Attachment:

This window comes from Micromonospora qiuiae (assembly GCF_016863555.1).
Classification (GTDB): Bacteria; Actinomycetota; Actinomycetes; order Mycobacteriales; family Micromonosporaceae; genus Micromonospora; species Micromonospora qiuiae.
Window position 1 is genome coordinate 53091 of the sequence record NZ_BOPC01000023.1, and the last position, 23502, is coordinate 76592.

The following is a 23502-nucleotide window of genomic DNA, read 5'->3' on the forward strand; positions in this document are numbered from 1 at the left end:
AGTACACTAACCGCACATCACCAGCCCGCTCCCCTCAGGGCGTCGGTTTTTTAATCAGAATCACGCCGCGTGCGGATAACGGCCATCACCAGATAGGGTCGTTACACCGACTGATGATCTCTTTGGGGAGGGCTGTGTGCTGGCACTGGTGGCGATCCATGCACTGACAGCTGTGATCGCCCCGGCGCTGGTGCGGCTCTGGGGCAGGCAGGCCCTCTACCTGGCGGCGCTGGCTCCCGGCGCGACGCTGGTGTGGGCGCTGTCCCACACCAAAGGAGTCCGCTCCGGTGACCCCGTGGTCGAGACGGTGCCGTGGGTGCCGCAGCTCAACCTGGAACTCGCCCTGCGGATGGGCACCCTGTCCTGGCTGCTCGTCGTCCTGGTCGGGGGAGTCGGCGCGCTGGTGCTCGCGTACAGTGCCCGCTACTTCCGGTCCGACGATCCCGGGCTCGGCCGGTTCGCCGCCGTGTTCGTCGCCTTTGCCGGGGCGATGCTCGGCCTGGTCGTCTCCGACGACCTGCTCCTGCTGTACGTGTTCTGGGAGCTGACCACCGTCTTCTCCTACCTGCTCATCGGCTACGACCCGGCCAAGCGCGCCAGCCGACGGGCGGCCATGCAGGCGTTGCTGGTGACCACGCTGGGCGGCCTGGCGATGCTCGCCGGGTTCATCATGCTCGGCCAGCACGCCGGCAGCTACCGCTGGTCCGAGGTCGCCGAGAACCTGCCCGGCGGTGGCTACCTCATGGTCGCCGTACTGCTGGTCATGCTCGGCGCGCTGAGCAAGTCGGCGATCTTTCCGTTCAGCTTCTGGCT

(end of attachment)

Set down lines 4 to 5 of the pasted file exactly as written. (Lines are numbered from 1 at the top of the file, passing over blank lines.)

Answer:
The following is a 23502-nucleotide window of genomic DNA, read 5'->3' on the forward strand; positions in this document are numbered from 1 at the left end:
AGTACACTAACCGCACATCACCAGCCCGCTCCCCTCAGGGCGTCGGTTTTTTAATCAGAATCACGCCGCGTGCGGATAACGGCCATCACCAGATAGGGTCGTTACACCGACTGATGATCTCTTTGGGGAGGGCTGTGTGCTGGCACTGGTGGCGATCCATGCACTGACAGCTGTGATCGCCCCGGCGCTGGTGCGGCTCTGGGGCAGGCAGGCCCTCTACCTGGCGGCGCTGGCTCCCGGCGCGACGCTGGTGTGGGCGCTGTCCCACACCAAAGGAGTCCGCTCCGGTGACCCCGTGGTCGAGACGGTGCCGTGGGTGCCGCAGCTCAACCTGGAACTCGCCCTGCGGATGGGCACCCTGTCCTGGCTGCTCGTCGTCCTGGTCGGGGGAGTCGGCGCGCTGGTGCTCGCGTACAGTGCCCGCTACTTCCGGTCCGACGATCCCGGGCTCGGCCGGTTCGCCGCCGTGTTCGTCGCCTTTGCCGGGGCGATGCTCGGCCTGGTCGTCTCCGACGACCTGCTCCTGCTGTACGTGTTCTGGGAGCTGACCACCGTCTTCTCCTACCTGCTCATCGGCTACGACCCGGCCAAGCGCGCCAGCCGACGGGCGGCCATGCAGGCGTTGCTGGTGACCACGCTGGGCGGCCTGGCGATGCTCGCCGGGTTCATCATGCTCGGCCAGCACGCCGGCAGCTACCGCTGGTCCGAGGTCGCCGAGAACCTGCCCGGCGGTGGCTACCTCATGGTCGCCGTACTGCTGGTCATGCTCGGCGCGCTGAGCAAGTCGGCGATCTTTCCGTTCAGCTTCTGGCT